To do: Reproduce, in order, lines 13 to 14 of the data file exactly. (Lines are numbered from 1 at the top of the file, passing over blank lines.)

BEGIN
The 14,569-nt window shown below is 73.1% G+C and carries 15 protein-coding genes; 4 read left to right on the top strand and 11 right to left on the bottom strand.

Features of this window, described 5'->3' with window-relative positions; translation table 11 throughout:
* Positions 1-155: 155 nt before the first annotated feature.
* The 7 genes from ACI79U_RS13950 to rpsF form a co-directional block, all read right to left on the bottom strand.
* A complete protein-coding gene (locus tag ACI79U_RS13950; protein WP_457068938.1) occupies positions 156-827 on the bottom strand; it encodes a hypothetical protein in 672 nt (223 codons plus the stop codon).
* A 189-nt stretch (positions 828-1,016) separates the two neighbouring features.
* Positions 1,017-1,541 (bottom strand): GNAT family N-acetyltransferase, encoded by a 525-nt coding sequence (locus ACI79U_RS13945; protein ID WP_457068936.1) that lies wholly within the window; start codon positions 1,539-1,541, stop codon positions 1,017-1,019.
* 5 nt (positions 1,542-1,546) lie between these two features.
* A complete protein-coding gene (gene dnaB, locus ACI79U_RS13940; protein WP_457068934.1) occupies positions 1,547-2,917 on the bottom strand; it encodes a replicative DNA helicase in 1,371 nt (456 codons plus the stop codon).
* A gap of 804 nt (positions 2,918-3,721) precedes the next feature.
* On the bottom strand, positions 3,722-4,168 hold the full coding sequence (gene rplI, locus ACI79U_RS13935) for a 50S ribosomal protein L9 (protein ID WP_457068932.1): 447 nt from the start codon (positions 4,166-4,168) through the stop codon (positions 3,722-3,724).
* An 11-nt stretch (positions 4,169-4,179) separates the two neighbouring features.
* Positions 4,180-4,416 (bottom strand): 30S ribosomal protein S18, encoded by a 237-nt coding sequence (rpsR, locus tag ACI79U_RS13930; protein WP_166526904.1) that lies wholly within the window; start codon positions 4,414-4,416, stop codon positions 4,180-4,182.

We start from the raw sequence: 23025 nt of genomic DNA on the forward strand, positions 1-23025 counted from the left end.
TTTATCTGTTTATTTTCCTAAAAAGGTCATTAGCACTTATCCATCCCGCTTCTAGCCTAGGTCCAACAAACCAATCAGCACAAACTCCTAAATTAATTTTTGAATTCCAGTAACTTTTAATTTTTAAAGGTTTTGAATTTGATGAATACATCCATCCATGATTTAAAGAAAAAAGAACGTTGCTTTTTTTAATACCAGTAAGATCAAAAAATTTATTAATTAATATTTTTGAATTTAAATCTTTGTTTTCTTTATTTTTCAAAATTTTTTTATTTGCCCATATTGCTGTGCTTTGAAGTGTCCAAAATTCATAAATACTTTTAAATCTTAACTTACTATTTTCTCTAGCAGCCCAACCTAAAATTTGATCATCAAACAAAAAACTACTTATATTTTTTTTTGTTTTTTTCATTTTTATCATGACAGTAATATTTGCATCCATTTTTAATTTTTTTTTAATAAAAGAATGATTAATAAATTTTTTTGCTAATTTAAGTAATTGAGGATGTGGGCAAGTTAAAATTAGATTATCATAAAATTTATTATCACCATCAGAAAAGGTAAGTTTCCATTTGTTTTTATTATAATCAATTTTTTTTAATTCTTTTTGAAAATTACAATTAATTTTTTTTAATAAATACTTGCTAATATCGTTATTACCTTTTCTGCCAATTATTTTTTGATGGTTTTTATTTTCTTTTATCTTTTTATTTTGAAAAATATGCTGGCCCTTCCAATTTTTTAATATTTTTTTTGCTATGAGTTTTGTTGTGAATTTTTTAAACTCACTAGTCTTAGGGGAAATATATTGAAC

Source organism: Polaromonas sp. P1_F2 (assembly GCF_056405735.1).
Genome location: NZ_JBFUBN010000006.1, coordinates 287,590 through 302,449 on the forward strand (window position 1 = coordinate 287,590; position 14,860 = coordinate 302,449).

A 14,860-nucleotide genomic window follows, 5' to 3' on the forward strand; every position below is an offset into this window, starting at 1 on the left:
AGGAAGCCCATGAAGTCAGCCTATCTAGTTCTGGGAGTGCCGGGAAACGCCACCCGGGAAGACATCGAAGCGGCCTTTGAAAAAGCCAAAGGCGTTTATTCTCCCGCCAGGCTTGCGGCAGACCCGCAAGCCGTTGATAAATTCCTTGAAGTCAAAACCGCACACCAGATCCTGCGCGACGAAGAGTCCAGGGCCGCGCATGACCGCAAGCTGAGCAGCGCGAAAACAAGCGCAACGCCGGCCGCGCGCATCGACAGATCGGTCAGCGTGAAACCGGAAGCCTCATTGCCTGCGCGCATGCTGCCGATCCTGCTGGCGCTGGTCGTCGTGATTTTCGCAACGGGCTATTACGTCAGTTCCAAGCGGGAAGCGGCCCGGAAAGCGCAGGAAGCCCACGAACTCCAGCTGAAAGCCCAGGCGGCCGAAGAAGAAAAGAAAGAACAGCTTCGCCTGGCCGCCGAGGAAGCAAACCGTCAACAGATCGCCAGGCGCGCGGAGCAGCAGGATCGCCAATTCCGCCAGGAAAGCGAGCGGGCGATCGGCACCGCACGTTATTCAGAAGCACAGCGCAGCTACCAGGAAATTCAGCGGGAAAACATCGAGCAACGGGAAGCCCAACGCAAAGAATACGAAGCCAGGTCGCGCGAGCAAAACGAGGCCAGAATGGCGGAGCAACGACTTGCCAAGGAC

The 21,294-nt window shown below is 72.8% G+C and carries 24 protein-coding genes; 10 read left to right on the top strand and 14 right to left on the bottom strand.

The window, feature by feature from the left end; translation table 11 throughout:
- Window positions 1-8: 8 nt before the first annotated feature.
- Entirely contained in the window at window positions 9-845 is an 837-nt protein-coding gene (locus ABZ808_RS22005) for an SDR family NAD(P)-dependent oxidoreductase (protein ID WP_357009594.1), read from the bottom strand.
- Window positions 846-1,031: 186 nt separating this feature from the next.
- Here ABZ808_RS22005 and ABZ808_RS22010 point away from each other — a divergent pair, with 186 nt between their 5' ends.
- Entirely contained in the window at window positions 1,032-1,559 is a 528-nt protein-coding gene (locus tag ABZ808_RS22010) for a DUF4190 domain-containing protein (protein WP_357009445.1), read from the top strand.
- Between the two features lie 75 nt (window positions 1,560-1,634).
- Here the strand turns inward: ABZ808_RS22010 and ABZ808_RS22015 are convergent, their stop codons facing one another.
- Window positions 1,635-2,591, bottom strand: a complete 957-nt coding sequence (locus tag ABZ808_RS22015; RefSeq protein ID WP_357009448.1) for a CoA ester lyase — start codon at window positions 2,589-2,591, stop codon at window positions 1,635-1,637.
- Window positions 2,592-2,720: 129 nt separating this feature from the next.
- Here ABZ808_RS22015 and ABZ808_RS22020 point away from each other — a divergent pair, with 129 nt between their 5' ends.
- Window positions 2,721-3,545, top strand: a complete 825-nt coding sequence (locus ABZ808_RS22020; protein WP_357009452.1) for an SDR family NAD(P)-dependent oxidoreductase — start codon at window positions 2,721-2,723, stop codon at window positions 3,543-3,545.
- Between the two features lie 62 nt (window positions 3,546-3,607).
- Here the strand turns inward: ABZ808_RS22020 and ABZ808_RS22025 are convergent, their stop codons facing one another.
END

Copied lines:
* Positions 4,180-4,416 (bottom strand): 30S ribosomal protein S18, encoded by a 237-nt coding sequence (rpsR, locus tag ACI79U_RS13930; protein WP_166526904.1) that lies wholly within the window; start codon positions 4,414-4,416, stop codon positions 4,180-4,182.

We start from the raw sequence: 23025 nt of genomic DNA on the forward strand, positions 1-23025 counted from the left end.